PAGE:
Nonprofit Crowdfunding 101
Whether you’re an established nonprofit, a concerned family member, or just someone with an idea and the drive to achieve it, crowdfunding can be an effective way to raise money and awareness. These days all it takes is a cause, an email address, and social media to start raising funds. If done properly you might find yourself meeting your goals in no time. But before you get started with your crowdfunding endeavor, especially as a nonprofit organization, there are a few tips and tax considerations to consider.
Getting Started: What is crowdfunding?
Crowdfunding allows people to raise awareness and money for an organization’s cause via online campaigns designed to attract support and donations. But it’s not exclusive to nonprofits – crowdfunding websites can be set up for start-up companies, entrepreneurs, and established businesses too. So, if you’re a nonprofit looking to crowdfund, be sure to pick an online platform that is geared toward or entirely dedicated to nonprofits. You’ll want to make sure the platform speaks to your intentions and your potential donors.
In order to create a crowdfunding page, you will need to be vetted by the sponsoring platform by describing your cause and intentions. You will also have to provide personal information so that they can hold someone accountable for the actions of the site. Many of the available crowdfunding platforms charge a basic fee and the fees vary across providers. Some platforms also share donor information with other businesses so be sure to investigate which platform fits your cause, budget, and donor needs before making a final decision.
Keeping the Momentum: How can I maintain my crowdfunding?
Creating your page is only the first step. In order to increase the reach and impact of your campaign, you must also share the crowdfunding site across the multiple social media outlets you belong to such as Facebook, LinkedIn, Instagram, etc. Consider other ways that you can spread your message such as an email blast to your existing supporters or a direct mail campaign. Sharing your cause with as many people as possible will help it gain traction as your message is exposed to more and more people. You never know who may come upon your page and feel as passionate about your cause as you are!
Reading the Fine Print: What are crowdfunding regulations?
Once donations start rolling in, you should set up a separate bank account to segregate all the money raised from the crowdfunding site. Do not comingle any of the funds with a personal or individual account. This can be construed as fraudulent and misleading by donors and potential authorities. Many crowdfunding platforms set up protocols to prevent these types of actions and deter fraudulent people. You should also note that there is normally an adjustment/waiting period for withdrawing the money raised. Sometimes crowdfunding platforms require you to reach your goal before any funds can be withdrawn.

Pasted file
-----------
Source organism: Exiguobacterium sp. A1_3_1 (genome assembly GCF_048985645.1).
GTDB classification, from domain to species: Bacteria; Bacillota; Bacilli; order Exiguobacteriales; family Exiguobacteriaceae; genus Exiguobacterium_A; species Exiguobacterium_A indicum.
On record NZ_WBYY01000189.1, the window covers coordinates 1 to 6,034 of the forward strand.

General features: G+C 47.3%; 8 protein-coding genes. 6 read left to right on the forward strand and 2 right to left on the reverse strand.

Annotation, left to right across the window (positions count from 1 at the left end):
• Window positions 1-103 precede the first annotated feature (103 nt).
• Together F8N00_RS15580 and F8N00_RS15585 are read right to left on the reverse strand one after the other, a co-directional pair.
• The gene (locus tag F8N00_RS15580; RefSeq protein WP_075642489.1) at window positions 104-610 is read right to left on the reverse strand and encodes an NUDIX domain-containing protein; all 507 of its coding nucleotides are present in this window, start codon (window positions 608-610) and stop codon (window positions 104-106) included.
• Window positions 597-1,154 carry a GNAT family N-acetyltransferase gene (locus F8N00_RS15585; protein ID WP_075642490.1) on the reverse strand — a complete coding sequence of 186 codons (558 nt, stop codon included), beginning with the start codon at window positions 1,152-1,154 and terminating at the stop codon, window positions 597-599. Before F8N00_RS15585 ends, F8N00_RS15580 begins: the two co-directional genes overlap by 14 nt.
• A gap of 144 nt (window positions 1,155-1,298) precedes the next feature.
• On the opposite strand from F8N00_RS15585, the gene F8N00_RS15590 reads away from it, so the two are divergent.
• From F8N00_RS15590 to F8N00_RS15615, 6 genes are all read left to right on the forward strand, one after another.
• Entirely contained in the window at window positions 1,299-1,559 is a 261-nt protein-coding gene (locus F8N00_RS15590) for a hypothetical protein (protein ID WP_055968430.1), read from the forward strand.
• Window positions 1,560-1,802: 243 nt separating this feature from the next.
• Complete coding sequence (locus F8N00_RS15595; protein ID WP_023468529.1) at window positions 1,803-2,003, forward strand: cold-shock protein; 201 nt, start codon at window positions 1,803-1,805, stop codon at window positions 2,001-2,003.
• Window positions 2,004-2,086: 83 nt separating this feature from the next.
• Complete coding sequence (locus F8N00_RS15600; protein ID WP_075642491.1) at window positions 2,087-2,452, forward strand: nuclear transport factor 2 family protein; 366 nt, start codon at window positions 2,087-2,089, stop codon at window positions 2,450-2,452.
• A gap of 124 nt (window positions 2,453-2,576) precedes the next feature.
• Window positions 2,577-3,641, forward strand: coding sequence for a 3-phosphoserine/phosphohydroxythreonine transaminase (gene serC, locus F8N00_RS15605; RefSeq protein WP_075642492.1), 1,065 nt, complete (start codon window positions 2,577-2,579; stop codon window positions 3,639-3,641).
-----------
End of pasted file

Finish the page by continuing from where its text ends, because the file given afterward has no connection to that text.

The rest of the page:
Most states require fundraising registration for any organization or person that plans to solicit the general public for donations in their state. In Illinois you must register with the Attorney General even if you only plan to raise $1.00. However, there are some exemptions for medical or personal funds raised on behalf of a singular individual. All other organizations soliciting donations must apply for charitable status whether raising funds in-person or online. Unfortunately, this will be the case for many states until they revise their laws for online crowdfunding.
In most cases the funds you raised will not classify as a charitable donation. You need to go through a very formal process of registering your organization (or cause) as a tax-exempt entity with the IRS and the related state agency in order to receive charitable status. If you haven’t registered for tax exemption, then the revenue raised on the crowdfunding site will be considered gifts with no tax benefit to the donors. Also, if any one donor contributes more than the gift tax exempt threshold (currently $15,000) they will be required to file a gift tax return. This may not be an issue if you are only trying to raise a limited amount of funds. However, if your goal is to turn your cause into an established organization you may want to consider registering for tax exemption.
If you are preparing your own crowdfunding imitative and would like assistance with registering your tax-exempt organization or making sure your crowdfunding is properly setup, please contact RBI member Cray Kaiser today. Our team would be glad to help you make your crowdfunding efforts as impactful as possible!